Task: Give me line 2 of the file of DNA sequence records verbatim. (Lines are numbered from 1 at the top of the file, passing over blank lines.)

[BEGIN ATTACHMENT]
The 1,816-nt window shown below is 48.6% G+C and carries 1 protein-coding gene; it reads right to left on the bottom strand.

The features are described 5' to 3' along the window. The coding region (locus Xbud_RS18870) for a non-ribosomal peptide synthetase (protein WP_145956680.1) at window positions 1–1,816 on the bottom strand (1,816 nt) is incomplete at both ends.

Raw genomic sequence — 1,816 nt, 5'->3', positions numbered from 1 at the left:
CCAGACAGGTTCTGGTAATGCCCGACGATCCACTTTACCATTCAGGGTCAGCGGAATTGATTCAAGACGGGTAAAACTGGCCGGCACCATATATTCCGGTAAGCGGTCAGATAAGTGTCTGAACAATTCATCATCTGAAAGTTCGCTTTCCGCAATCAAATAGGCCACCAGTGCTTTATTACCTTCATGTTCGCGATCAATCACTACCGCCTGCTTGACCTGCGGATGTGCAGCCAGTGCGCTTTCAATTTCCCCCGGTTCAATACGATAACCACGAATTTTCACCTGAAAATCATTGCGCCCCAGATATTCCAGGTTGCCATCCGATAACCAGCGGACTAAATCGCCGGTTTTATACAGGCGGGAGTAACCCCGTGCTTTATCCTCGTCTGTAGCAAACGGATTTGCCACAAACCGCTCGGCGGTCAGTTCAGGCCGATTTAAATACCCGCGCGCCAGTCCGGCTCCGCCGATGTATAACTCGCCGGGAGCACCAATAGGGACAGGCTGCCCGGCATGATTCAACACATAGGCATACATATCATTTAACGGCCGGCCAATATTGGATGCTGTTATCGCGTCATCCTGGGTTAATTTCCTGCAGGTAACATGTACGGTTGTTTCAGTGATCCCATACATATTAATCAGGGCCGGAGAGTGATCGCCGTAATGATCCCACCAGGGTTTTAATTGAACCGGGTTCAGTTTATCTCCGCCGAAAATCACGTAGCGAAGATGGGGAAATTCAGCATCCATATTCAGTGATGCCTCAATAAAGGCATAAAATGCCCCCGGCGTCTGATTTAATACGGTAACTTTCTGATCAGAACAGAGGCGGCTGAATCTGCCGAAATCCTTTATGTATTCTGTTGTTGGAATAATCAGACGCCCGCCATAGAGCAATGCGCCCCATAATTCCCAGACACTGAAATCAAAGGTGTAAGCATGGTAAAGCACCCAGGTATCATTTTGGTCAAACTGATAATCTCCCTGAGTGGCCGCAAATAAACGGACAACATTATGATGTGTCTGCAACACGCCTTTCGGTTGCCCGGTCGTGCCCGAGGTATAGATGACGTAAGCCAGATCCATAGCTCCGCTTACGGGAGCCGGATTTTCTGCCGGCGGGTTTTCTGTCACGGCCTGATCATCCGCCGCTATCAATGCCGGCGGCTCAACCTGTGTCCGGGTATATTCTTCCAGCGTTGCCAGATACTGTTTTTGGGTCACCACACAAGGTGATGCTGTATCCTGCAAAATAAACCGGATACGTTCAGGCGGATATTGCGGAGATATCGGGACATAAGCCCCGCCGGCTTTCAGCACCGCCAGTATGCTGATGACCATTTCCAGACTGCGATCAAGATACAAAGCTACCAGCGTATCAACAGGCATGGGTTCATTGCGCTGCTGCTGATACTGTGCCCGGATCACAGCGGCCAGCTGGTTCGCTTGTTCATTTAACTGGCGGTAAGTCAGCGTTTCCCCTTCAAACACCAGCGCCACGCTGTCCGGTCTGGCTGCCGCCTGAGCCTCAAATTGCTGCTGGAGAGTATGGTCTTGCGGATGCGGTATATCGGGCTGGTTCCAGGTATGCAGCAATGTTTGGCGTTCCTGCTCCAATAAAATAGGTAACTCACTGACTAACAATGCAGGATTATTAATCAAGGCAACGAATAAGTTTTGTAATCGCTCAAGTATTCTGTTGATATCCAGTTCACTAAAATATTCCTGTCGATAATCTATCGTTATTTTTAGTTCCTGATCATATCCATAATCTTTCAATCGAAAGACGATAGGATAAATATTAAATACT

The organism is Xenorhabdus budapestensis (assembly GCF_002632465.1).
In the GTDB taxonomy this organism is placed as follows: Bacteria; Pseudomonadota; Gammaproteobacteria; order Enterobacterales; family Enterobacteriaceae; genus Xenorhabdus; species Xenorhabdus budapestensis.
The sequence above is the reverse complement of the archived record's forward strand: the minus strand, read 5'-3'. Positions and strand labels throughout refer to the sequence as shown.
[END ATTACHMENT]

The features are described 5' to 3' along the window. The coding region (locus Xbud_RS18870) for a non-ribosomal peptide synthetase (protein WP_145956680.1) at window positions 1–1,816 on the bottom strand (1,816 nt) is incomplete at both ends.